India: Shaista's Courage

In 2003, Parveena and Bashira Ahmed were returning from their rice plantation in Kashmir, India with their four-year-old daughter, Shaista. Suddenly, a truck came hurtling down the road and plowed into Shaista. She was immediately taken to hospital in Srinagar, where the doctors prepared her family for the worst: “She won’t live,” they said. She had seven operations on her head, neck, arm, and leg. She begged them to inject poison into her leg to kill her and end the pain. The doctors refused to give up. A week later, Shaista left hospital alive, but her right arm and left leg had been amputated.

The years that followed are long and painful. Shaista stayed at home with her three brothers and grew up in the shadows. At school, she was often discriminated against: “They called me ‘handicapped," she remembers. " They used to say: ‘you’re useless’ or ‘you’ll never find a husband’.” Shaista was unable to walk or play with the other children.

When she was ten, Shaista was fitted with her first prosthesic leg. However, it did not help her much: “It was too heavy and I couldn’t walk with it.”

Then, in 2011, Handicap International, in partnership with Hope Disability Center, set up a rehabilitation camp near her the village to provide care to people living in this remote region. Shaista visited the camp and was provided with rehabilitation to help her regain her flexibility and ability to walk. She was also fitted with a new prosthesis. In 2015, she was given two new prostheses: one for her leg, and another for her right arm. “That made a really big difference to me," says Shaista. "I feel more independent, but above all, my disability is less visible. People stare at me less."

Today, Shaista is sitting next to her father. She didn’t pass her last exams, so she needs to study at home and take them again in a month’s time. “It’s not easy," she says. "I don’t see as much of my friends and I’ve got lots of other things to think about. And sometimes I can feel blood pressure in my leg which is very distracting."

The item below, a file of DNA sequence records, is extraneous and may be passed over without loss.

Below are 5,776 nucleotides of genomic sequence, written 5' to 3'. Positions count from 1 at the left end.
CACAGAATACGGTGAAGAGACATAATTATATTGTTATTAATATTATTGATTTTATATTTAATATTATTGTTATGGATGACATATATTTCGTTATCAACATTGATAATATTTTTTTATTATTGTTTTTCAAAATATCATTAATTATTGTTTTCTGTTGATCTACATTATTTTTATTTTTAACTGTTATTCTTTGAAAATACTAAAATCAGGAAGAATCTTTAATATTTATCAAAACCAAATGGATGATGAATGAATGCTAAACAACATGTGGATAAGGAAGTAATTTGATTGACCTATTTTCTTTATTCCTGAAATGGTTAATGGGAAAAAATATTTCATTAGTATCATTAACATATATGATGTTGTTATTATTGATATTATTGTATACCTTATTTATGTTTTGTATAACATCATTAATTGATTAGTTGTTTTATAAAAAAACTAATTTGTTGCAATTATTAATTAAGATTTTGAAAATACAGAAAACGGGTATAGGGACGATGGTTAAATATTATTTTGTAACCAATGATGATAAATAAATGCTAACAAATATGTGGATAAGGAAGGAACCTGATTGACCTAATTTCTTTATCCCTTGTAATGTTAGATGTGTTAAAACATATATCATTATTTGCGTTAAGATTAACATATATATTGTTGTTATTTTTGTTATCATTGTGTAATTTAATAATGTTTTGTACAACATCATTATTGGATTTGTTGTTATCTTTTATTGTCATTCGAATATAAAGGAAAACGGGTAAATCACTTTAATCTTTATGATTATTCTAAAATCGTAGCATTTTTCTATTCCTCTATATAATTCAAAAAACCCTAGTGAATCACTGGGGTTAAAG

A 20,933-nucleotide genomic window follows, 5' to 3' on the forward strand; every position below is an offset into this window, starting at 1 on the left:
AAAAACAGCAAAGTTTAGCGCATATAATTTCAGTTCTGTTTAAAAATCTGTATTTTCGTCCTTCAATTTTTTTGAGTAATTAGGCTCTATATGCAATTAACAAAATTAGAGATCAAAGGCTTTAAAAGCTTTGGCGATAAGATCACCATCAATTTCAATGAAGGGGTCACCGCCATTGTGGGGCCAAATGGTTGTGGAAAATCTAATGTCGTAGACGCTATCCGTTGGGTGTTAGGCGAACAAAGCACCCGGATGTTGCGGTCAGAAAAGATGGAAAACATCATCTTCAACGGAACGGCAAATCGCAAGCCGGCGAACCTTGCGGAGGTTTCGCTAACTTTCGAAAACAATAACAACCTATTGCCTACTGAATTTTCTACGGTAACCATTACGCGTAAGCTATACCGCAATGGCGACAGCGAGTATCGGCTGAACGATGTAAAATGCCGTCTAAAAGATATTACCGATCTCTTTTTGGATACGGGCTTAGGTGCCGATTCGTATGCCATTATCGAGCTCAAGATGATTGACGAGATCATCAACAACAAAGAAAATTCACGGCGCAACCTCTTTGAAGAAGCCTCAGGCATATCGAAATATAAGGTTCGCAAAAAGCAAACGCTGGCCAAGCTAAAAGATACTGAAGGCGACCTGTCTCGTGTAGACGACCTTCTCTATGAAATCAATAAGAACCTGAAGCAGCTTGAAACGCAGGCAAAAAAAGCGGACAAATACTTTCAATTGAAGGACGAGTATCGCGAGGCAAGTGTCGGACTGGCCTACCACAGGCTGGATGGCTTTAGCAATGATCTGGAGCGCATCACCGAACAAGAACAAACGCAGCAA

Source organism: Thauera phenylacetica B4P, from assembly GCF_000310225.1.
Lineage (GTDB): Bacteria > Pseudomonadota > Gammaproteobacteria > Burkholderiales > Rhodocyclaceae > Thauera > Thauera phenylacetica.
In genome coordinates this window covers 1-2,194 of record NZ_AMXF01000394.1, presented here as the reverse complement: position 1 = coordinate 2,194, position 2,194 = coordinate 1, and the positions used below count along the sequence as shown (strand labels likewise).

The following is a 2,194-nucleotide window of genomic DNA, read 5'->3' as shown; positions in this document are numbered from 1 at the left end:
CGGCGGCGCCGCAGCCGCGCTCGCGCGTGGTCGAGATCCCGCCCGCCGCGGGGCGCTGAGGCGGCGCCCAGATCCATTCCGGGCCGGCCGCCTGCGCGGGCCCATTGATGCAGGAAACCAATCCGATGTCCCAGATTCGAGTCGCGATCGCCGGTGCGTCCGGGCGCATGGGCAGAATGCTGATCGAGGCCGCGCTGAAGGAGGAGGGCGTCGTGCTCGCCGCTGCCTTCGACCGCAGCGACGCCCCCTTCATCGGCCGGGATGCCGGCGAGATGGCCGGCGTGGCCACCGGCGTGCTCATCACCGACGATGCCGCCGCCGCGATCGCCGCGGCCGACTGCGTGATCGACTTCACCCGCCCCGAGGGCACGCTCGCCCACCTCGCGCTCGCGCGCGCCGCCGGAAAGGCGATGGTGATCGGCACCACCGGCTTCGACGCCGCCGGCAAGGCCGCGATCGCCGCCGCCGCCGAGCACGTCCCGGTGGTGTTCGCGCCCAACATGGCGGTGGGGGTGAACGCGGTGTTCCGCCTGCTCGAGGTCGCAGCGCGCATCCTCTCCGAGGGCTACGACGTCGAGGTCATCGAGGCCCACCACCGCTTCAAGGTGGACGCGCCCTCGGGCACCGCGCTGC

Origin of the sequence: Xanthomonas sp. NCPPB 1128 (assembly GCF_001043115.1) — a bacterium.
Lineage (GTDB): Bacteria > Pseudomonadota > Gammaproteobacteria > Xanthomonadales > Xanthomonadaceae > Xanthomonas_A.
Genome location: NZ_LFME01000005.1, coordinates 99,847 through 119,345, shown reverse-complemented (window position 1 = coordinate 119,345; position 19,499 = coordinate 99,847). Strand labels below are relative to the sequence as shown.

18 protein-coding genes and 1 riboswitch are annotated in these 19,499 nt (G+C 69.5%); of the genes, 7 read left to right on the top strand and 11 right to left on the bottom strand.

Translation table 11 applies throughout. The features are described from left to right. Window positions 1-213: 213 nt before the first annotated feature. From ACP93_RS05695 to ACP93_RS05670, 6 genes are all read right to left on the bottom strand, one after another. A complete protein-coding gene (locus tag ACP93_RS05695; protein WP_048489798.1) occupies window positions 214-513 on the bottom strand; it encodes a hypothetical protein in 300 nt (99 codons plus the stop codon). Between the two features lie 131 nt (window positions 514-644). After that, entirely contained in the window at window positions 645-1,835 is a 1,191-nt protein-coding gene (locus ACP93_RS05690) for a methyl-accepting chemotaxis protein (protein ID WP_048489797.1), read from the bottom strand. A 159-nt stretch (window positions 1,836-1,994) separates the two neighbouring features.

“School from home, it’s complicated,” says her mother. “We want her to succeed, but it’s not easy for her to keep motivation. In the meantime, she helps out around the house, looks after the vegetable garden, and cooks. My husband and I work hard. We’ve got four children and the medical bills are very high. We live in a single room in Shaista’s uncle’s house, and we have to count every penny. We’re lucky to be able to rely on support from Handicap International. We couldn’t manage without it.”

The organization’s physical therapists monitor Shaista closely. “She has grown again,” says Muddasir Ashraf, disability manager of Handicap International in India. “We’re going to take her measurements again soon to fit her with a new, better adapted prosthesis that she’ll get this summer.”

Shaista gets up. She greets her friends who have come to see her. The girls laugh and chat. Her mother watches them. “When I see her, all I want is for her to get a stable job, so she can be independent and happy. I want her future to be easier than the childhood she had.”